I spoke against the Northern Gateway Project in my oral presentation to the Joint Review Panel in May. I have not changed my mind on the project’s merits, but I feel compelled to speak up in support of Enbridge.
Their project raises valid questions about the risks associated with the operation of a pipeline through British Columbia’s rugged northwest super tanker traffic in Douglas Channel.
Enbridge may have embellished some aspects of the project, its impact on local employment, for example, in an effort to gain public support.
But concerning the economics of the proposal, especially from the perspective of corporate gain, Enbridge knows what it is talking about.
Enbridge is a pipeline company. The company’s expertise is in making a profit from building and operating oil pipelines.
Yes, oil has spilled from the company’s pipelines, disastrously so in some instances. The US National Transportation Safety Board labelled Enbridge’s response to one spill as a Keystone Kops operation.
They may have been harsh, but it would be banal to write off the rash of Enbridge spills on the grounds that “accidents will happen,” although accidents do indeed happen in every industry.
Safety training, inspections, and investment in the global scheduled airline industry are extensive and yet, that industry has chalked up fourteen fatal crashes in the past twelve months, killing 498 crew and passengers.
Accidents in any industry do and will continue to happen.
But the subject here is not the pipeline; it is the proposal by a wealthy media personality to build a $13-billion refinery in Kitimat.
This proposal offered two trump cards: massive new employment in the region, and the elimination of bitumen carrying super tankers in Douglas Channel. I had to check my calendar: is it April 1 already?
This refinery proposal falls into the well-meaning but utterly useless “why doesn’t somebody …” category of announcements. Let me compare this refinery announcement with the Northern Gateway pipeline announcement.
Bitumen producers in Alberta were looking for markets, and refiners in Asia (not only China) were looking for crude. In the presence of a secure supply and a strong demand, connecting the two would seem to be child’s play.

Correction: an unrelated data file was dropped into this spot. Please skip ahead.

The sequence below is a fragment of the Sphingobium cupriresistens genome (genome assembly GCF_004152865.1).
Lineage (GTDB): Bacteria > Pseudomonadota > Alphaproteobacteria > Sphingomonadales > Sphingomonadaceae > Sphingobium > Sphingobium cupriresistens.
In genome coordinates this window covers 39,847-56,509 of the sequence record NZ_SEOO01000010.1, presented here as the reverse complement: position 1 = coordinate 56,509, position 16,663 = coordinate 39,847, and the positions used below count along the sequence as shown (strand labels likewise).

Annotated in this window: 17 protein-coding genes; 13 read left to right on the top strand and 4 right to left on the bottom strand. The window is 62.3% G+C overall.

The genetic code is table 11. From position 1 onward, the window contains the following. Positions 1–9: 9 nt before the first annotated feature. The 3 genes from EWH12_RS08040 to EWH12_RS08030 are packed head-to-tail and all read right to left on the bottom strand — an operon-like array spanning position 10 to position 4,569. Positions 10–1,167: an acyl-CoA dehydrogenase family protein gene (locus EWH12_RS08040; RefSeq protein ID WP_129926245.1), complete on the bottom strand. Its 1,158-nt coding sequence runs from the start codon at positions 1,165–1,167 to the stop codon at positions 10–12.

Not so fast. If a Northern Gateway pipeline is eventually approved, and that is still a long way from being a certainty, it will have taken a major international pipeline company over a decade to move the project from initial proposal to final approval.
And that’s with an experienced proponent in the pipeline industry.
So what are we to make of the refinery proponent’s announcement?
Let us assume that the refinery gets rapid approval, that it does not run into financing difficulties, that contracts with product vendors and customers are signed, and that the plant is designed and built in record time.
How would a refinery in Kitimat prevent the sale of raw bitumen to any customer in the pacific region?
With the pipeline in place, with Kitimat harbour having the capacity to handle super tankers, and with Douglas Channel navigational aides for such traffic in place, how difficult would it be to get approval for bitumen-carrying super tankers to get permission to enter the channel?
How much time would be needed, and how many hurdles would have to be overcome for the design, engineering, permitting, financing, and construction of a refinery in Kitimat. A decade? Maybe longer?
What about the Northern Gateway pipeline project in the meantime? Should Enbridge be told to shelve that project until the refinery project is guaranteed?
The refinery proposal is a Northern Gateway project distraction. A more likely job-creating economic booster for this region would be to wait for the owners of the Vancouver Canucks to build a plywood plant in Terrace so as to put a halt to raw log exports.
Andre Carrel is a retired public sector administrator living in Terrace, B.C.